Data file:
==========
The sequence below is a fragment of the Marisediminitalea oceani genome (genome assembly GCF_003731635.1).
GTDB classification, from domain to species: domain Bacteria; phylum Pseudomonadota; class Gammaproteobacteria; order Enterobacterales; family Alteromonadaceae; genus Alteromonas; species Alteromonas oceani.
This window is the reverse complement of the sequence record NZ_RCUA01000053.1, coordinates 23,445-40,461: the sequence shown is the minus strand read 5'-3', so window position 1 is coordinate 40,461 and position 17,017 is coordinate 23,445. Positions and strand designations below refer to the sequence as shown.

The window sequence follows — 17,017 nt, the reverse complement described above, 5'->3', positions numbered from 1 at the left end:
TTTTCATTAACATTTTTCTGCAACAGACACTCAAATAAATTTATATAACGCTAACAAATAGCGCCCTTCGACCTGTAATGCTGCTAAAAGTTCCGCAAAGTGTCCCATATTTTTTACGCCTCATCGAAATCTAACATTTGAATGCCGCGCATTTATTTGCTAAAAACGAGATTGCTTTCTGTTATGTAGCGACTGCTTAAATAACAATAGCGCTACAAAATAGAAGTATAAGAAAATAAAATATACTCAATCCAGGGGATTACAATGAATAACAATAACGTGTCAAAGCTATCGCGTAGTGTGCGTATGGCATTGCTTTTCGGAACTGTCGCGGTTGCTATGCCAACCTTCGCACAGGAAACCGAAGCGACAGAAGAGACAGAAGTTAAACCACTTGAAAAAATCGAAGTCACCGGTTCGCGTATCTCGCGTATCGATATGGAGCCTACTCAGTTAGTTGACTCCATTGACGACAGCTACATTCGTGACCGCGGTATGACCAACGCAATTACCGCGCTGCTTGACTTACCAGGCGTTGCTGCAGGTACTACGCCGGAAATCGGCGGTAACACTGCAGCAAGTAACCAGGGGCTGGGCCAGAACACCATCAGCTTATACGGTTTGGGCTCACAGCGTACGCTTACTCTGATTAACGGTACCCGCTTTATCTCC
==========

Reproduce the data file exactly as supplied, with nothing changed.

The sequence below is a fragment of the Marisediminitalea oceani genome (genome assembly GCF_003731635.1).
GTDB classification, from domain to species: domain Bacteria; phylum Pseudomonadota; class Gammaproteobacteria; order Enterobacterales; family Alteromonadaceae; genus Alteromonas; species Alteromonas oceani.
This window is the reverse complement of the sequence record NZ_RCUA01000053.1, coordinates 23,445-40,461: the sequence shown is the minus strand read 5'-3', so window position 1 is coordinate 40,461 and position 17,017 is coordinate 23,445. Positions and strand designations below refer to the sequence as shown.

The window sequence follows — 17,017 nt, the reverse complement described above, 5'->3', positions numbered from 1 at the left end:
TTTTCATTAACATTTTTCTGCAACAGACACTCAAATAAATTTATATAACGCTAACAAATAGCGCCCTTCGACCTGTAATGCTGCTAAAAGTTCCGCAAAGTGTCCCATATTTTTTACGCCTCATCGAAATCTAACATTTGAATGCCGCGCATTTATTTGCTAAAAACGAGATTGCTTTCTGTTATGTAGCGACTGCTTAAATAACAATAGCGCTACAAAATAGAAGTATAAGAAAATAAAATATACTCAATCCAGGGGATTACAATGAATAACAATAACGTGTCAAAGCTATCGCGTAGTGTGCGTATGGCATTGCTTTTCGGAACTGTCGCGGTTGCTATGCCAACCTTCGCACAGGAAACCGAAGCGACAGAAGAGACAGAAGTTAAACCACTTGAAAAAATCGAAGTCACCGGTTCGCGTATCTCGCGTATCGATATGGAGCCTACTCAGTTAGTTGACTCCATTGACGACAGCTACATTCGTGACCGCGGTATGACCAACGCAATTACCGCGCTGCTTGACTTACCAGGCGTTGCTGCAGGTACTACGCCGGAAATCGGCGGTAACACTGCAGCAAGTAACCAGGGGCTGGGCCAGAACACCATCAGCTTATACGGTTTGGGCTCACAGCGTACGCTTACTCTGATTAACGGTACCCGCTTTATCTCC